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Anatomy Research International
Volume 2014, Article ID 296717, 5 pages
http://dx.doi.org/10.1155/2014/296717
Research Article

Occurrence of the Retromolar Foramen in Dry Mandibles of South-Eastern Part of India: A Morphological Study with Review of the Literature

1Department of Anatomy, College of Medicine and Medical Sciences, Arabian Gulf University, 26671 Manama, Bahrain
2Department of Anatomy, Sapthagiri Institute of Medical Sciences & Research Center, Bangalore 560010, India
3Department of Anatomy, Faculty of Medicine, Suez Canal University, Ismailia 4111, Egypt

Received 24 June 2014; Accepted 31 August 2014; Published 29 September 2014

Academic Editor: Levent Sarikcioglu

Copyright © 2014 Bhagath Kumar Potu et al. This is an open access article distributed under the Creative Commons Attribution License, which permits unrestricted use, distribution, and reproduction in any medium, provided the original work is properly cited.

Abstract

The retromolar foramen (RMF) is a rare anatomical structure situated in the retromolar fossa behind the third molar tooth. When it is present, the foramen is connected with the mandibular canal and is believed to transmit neurovascular structures that provide accessory source to the mandibular molars and the buccal area. Reports from the literature show that the presence of RMF could pose a challenge in complete blockage of the inferior alveolar nerve during mandibular surgeries. We report the incidence of retromolar foramen from ninety-four dry mandibles of south-eastern part of Karnataka State, India. The foramen was observed in 11 mandibles out of 94 included in the study (11.7%). In three mandibles, the foramen was present bilaterally (3.2%) and in three it was on the left side (3.2%) and in five it was on the right side (5.3%). For the first time, we also measured the dimensions of the retromolar area and distance of the foramen from third molar tooth to understand its risks during the surgical extraction of the lower third molar tooth. A thorough review of the literature has also been done to compare the present findings with the studies reported from the various populations.

1. Introduction

The RMF is an inconstant foramen situated in the central portion of the retromolar fossa which is bounded by the anterior border of ramus of the mandible and temporal crest. The foramen receives a canal of variable depth that normally arises from the mandibular canal behind the lower third molar, which is regarded as the retromolar canal (RMC) [1]. Normal morphological findings of the human mandible and its possible variations that occur have attracted special interest in the recent years in the field of odontostomatological surgeries [2]. One such anatomical variation which draws special attention in clinical dental practice is the RMF in the retromolar trigone (RMT). The trigone is bounded medially by temporal crest, laterally by the anterior border of the ramus, and anteriorly by the base of third molar tooth [3]. The RMF has generally been neglected in anatomical text books and this has been rarely studied or reviewed in the dental literature. The frequency of RMF has been reported in different populations showing a wide varying incidence between 3.2% and 72% [420]. However, there is no recent systematic study conducted on the RMF occurrence in the south-eastern part of Karnataka, India, with the morphometry we adopted; hence we report our findings on the occurrence of RMF in this population.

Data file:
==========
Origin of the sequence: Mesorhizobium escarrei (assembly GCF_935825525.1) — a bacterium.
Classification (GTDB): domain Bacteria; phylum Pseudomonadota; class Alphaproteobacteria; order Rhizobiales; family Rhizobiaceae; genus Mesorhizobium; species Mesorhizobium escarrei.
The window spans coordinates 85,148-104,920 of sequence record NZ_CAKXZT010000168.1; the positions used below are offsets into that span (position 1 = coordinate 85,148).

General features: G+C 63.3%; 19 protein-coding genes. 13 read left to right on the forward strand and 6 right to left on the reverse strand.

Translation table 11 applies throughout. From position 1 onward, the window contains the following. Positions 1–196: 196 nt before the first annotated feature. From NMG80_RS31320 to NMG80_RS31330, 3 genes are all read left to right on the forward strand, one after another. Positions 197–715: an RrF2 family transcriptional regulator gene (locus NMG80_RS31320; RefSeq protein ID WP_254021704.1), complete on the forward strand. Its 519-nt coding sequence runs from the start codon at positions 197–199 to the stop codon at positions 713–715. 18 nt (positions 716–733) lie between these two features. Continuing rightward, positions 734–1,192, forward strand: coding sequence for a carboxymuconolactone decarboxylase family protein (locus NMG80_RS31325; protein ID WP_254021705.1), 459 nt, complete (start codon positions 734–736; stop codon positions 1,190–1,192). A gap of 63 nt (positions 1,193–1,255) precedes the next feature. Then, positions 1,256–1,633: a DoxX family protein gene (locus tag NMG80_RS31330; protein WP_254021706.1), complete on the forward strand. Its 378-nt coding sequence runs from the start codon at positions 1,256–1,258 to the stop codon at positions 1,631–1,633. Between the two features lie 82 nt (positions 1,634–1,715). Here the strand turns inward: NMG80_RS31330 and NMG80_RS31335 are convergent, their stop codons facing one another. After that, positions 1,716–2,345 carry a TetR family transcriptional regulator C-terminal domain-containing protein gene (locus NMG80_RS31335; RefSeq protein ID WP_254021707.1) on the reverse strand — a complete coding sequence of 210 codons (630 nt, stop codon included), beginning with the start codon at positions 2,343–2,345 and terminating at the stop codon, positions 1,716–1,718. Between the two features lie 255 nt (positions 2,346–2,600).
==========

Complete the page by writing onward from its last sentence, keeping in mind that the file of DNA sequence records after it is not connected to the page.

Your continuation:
2. Material and Methods

In this study, all available 94 dry, fully ossified adult mandibles from the Department of Anatomy, Sapthagiri Institute of Medical Sciences and Research Center, Bangalore, south-eastern part of India, were included. In 94 dry mandibles, the presence of RMF was noted and the lengths of the anterior, medial, and lateral boundaries of the retromolar trigone were carefully measured using a digital vernier caliper. Wherever foramina were noticed, the distance of the RMF from the posterior border of socket for third molar, anterior border of the ramus, and lingula were also measured, respectively. All the measurements were performed independently by two individuals (Bhagath Kumar Potu and Vinod Kumar) for three times and averaged to arrive at accurate data. The mean, range, and standard deviation of all the measurements were statistically analyzed.

3. Results

Retromolar foramen (RMF) was observed in 11 mandibles out of 94 included in the study (11.7%). In three mandibles, the foramen was observed bilaterally (3.2%) and in another three it was on the left side (3.2%) and in another five it was on the right side (5.3%). It was found that the length of medial boundary of the retromolar trigone varies between 19 and 30 mm, the lateral boundary varies between 21 and 32 mm, and the anterior boundary varies between 9 and 16 mm (Table 1). The RMF in our study was mostly located in medial aspect of the retromolar fossa close to lingula (Figure 1). The distances of the RMF from the posterior border of socket for third molar, anterior border of the ramus, and lingula are shown in Table 2. It was seen that the distance of RMF from third molar socket, from the anterior border of ramus, and also from the lingula varies between 4 and 11 mm, 3 and 11 mm, and 2 and 8 mm, respectively. The incidence of the RMF in our study is also compared with the studies conducted so far in different populations reported in the literature (Table 3).